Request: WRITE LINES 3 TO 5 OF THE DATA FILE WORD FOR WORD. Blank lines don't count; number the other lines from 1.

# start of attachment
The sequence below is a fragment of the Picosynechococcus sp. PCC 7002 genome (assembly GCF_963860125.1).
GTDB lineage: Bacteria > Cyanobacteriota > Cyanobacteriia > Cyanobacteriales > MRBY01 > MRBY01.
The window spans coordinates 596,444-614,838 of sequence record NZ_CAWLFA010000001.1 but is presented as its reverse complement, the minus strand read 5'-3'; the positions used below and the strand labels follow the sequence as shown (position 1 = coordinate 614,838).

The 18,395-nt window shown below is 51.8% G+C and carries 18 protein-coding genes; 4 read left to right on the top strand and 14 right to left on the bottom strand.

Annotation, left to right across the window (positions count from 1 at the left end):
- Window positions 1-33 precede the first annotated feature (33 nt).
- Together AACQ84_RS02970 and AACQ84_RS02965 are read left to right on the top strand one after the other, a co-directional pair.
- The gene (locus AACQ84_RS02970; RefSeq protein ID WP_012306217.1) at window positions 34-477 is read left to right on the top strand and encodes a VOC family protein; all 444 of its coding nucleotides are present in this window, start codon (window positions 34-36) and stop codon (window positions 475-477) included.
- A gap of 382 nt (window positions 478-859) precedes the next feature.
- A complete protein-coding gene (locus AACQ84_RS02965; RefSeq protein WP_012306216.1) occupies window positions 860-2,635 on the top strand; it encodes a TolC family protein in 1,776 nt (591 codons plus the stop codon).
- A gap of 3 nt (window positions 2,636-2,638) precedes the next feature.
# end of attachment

The window spans coordinates 596,444-614,838 of sequence record NZ_CAWLFA010000001.1 but is presented as its reverse complement, the minus strand read 5'-3'; the positions used below and the strand labels follow the sequence as shown (position 1 = coordinate 614,838).

The 18,395-nt window shown below is 51.8% G+C and carries 18 protein-coding genes; 4 read left to right on the top strand and 14 right to left on the bottom strand.

Annotation, left to right across the window (positions count from 1 at the left end):